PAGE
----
Case New Holland (CNH) began experimentation with methane power in 2013. It was not the company’s first foray into alternative fuels. FPT Industrial, a sister company, pioneered natural gas power more than 20 years ago and today boasts some 22,000 so-powered (CNG/LNG) vehicles on the road. In 2006, CNH became the first manufacturer to offer 100% biodiesel compatibility. The Energy Independent Farm followed in 2009. In 2010, the first hydrogen fuel cell prototype was introduced. And in 2012, a propane-powered tractor prototype was explored.
The first-generation methane-powered concept tractor was a T6.140, and developed in a joint venture between CNH and Itaipu Binacional, the largest generator of clean, renewable energy, and operator of the Itaipu Dam in Foz do Iguaçu, Brazil. The T6.140 was rated to output 153 horsepower with 542 Nm of torque, making it of equivalent power to a same-sized diesel. This tractor has undergone extensive field testing in Brazil.
A second-generation methane-powered concept tractor followed, with the T6.180 now outputting 180 horsepower and 740 Nm torque. This tractor has undergone extensive field testing in Italy, Spain, the UK, Germany, Denmark, and the Neverlands. Its 52-kilo fuel tank (~115 lbs.) is able to provide up to a half day field use without refilling. Both concept tractors have been able to meet the proposed 2020 European emissions requirements in current configuration, while achieving 30% less operating costs than an equivalent-power diesel tractor with near zero CO2 emissions.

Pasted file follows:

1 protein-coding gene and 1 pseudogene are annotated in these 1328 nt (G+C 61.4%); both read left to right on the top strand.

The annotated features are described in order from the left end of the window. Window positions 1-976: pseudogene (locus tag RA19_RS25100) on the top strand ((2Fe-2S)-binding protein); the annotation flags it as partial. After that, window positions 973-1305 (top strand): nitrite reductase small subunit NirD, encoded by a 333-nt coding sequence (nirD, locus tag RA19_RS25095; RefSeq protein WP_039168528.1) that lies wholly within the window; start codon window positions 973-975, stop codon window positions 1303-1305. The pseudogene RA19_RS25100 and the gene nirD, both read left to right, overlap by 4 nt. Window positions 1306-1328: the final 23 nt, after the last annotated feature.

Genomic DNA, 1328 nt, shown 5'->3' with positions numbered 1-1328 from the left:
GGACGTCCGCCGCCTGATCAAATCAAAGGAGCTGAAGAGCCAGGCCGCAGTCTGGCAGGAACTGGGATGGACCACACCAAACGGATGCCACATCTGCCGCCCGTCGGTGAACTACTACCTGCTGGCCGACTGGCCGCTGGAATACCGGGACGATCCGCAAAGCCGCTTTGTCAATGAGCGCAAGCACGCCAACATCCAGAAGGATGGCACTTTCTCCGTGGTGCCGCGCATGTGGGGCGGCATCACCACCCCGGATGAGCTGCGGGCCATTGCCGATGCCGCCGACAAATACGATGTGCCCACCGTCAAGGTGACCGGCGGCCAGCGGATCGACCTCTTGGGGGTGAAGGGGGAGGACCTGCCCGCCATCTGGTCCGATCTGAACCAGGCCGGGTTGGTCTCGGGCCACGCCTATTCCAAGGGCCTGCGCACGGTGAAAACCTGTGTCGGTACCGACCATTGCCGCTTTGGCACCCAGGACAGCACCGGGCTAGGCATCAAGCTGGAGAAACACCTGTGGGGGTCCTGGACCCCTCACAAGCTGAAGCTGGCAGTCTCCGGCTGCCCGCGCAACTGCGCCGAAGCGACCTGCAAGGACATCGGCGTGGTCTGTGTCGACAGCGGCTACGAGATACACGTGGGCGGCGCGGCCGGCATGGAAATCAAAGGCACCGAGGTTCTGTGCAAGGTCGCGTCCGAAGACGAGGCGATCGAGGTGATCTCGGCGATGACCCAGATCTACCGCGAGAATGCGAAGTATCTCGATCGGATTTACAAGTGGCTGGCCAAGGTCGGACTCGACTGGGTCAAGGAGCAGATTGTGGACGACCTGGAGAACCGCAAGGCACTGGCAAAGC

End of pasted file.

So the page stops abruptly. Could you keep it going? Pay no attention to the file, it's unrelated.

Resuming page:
The CNH vision is that of a farm producing not only food, but the energy needed to run its operations. This includes the fuel to power its equipment, heat for farm buildings, as-well-as energy that can be used to run generators and create electricity for the farm, grid, and local community. End-of-digestion byproducts can also be used as natural fertilizers for the farm’s fields.
So, how does it work? Methane is produced by a system that utilizes a biodigester, refiner, and storage system. Harvest crop, supplanted by material from other sources, is collected and compacted to create silage. These other sources can include animal waste, manure, slurry, as-well-as food waste from restaurants and supermarkets. The silage is then fed into the biodigester, mixed and heated to start a reaction that creates methane as the silage breaks down. The raw biogas is then fed into a refiner where it is transferred into a fuel-grade methane. The final step is to send the methane to a storage system that farm equipment can access. The storage system injects methane into tanks at 9.6 bar, allowing for a fueling time equivalent to that of a diesel tractor tank.
In the development of methane-compatible engines, FPT Industrial recognized and had to come up with a system that dealt with significant variance in the quality of methane. The electronics that were developed respond to the quality and respond accordingly. Along the way, several other advantages were identified: emissions compliance required only a simple three-way catalytic converter, an aftertreatment system that is maintenance free, and did away with the need for diesel exhaust fuel (DEF) additions, or a diesel particulate filter (DPF).